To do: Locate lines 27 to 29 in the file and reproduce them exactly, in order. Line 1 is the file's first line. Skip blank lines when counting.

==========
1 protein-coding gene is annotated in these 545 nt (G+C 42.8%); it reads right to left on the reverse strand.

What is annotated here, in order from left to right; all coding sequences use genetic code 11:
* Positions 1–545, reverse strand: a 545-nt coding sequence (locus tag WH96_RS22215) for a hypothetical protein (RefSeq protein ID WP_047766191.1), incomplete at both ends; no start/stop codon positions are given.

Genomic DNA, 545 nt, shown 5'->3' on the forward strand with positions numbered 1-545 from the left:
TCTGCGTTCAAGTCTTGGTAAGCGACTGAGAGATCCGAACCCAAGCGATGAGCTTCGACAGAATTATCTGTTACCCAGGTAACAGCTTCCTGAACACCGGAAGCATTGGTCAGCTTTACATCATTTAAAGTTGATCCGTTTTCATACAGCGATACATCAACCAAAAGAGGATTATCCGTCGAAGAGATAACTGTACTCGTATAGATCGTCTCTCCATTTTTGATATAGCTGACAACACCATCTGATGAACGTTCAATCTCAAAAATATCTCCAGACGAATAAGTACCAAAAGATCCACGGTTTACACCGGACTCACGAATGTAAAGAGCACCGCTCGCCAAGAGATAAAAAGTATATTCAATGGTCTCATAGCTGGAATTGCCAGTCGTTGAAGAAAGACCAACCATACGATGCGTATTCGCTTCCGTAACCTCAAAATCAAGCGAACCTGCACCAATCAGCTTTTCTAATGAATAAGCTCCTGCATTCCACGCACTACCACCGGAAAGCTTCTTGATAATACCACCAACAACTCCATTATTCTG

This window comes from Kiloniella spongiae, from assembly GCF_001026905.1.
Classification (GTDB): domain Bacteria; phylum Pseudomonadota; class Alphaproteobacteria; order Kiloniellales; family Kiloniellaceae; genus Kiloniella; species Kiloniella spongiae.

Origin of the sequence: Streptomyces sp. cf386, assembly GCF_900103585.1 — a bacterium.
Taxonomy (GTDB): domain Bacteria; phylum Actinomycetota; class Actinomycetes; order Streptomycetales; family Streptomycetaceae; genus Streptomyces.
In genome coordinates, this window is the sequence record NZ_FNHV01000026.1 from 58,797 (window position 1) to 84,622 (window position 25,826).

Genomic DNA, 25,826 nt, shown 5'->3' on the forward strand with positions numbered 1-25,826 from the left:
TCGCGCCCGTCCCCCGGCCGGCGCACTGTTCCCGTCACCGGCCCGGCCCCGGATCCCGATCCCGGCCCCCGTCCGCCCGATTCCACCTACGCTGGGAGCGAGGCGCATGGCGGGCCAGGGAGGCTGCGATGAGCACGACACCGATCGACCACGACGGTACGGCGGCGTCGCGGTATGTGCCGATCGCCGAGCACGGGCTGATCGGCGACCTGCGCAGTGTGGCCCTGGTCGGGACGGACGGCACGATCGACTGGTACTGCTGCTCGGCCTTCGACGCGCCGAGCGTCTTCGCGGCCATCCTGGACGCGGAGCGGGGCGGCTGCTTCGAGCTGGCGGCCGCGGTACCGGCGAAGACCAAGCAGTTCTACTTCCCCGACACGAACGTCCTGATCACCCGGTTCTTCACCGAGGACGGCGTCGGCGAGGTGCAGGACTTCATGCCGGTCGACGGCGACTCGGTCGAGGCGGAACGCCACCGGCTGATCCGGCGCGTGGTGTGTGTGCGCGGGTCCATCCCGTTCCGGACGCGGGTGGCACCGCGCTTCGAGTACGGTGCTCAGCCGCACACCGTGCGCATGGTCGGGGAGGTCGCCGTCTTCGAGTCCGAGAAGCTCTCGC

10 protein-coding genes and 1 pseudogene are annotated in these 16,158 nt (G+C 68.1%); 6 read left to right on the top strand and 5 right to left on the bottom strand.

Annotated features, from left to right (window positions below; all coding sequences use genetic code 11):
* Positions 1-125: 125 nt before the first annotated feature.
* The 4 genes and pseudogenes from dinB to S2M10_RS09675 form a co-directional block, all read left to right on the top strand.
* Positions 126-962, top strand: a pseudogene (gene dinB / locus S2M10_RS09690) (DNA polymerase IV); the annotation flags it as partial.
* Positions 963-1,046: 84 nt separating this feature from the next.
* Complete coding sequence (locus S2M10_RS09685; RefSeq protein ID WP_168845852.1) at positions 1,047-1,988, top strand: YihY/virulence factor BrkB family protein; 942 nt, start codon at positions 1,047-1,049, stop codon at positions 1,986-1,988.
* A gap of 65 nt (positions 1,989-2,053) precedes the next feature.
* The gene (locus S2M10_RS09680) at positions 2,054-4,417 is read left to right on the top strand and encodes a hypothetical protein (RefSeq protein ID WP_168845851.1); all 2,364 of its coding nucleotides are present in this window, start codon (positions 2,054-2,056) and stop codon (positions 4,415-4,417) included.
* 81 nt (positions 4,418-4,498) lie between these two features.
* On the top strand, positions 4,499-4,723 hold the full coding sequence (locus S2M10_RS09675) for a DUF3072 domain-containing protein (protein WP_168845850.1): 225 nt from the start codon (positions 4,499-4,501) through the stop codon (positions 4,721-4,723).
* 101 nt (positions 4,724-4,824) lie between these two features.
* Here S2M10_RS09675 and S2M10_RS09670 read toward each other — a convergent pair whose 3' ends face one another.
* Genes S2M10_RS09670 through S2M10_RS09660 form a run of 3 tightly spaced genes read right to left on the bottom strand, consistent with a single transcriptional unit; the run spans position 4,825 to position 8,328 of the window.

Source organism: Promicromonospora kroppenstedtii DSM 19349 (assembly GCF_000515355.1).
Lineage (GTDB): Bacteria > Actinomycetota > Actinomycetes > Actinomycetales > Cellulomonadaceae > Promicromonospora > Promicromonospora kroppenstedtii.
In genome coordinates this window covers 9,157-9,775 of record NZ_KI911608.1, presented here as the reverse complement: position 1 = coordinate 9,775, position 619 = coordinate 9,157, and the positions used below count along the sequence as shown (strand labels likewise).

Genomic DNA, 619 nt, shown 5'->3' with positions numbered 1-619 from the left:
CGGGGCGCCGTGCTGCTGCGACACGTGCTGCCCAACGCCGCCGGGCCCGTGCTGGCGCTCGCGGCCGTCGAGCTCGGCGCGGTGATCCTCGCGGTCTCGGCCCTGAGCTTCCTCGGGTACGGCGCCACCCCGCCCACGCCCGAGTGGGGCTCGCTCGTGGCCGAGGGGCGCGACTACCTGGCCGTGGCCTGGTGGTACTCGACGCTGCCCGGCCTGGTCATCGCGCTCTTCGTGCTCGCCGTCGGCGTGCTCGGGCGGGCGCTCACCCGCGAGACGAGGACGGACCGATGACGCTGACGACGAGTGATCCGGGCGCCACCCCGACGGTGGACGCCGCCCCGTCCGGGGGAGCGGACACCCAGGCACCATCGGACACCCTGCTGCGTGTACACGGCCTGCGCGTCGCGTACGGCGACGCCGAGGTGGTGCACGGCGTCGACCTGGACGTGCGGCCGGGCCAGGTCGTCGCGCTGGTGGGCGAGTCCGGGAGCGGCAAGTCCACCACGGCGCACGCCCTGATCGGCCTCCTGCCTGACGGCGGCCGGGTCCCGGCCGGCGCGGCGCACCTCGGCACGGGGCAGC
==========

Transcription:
Source organism: Promicromonospora kroppenstedtii DSM 19349 (assembly GCF_000515355.1).
Lineage (GTDB): Bacteria > Actinomycetota > Actinomycetes > Actinomycetales > Cellulomonadaceae > Promicromonospora > Promicromonospora kroppenstedtii.
In genome coordinates this window covers 9,157-9,775 of record NZ_KI911608.1, presented here as the reverse complement: position 1 = coordinate 9,775, position 619 = coordinate 9,157, and the positions used below count along the sequence as shown (strand labels likewise).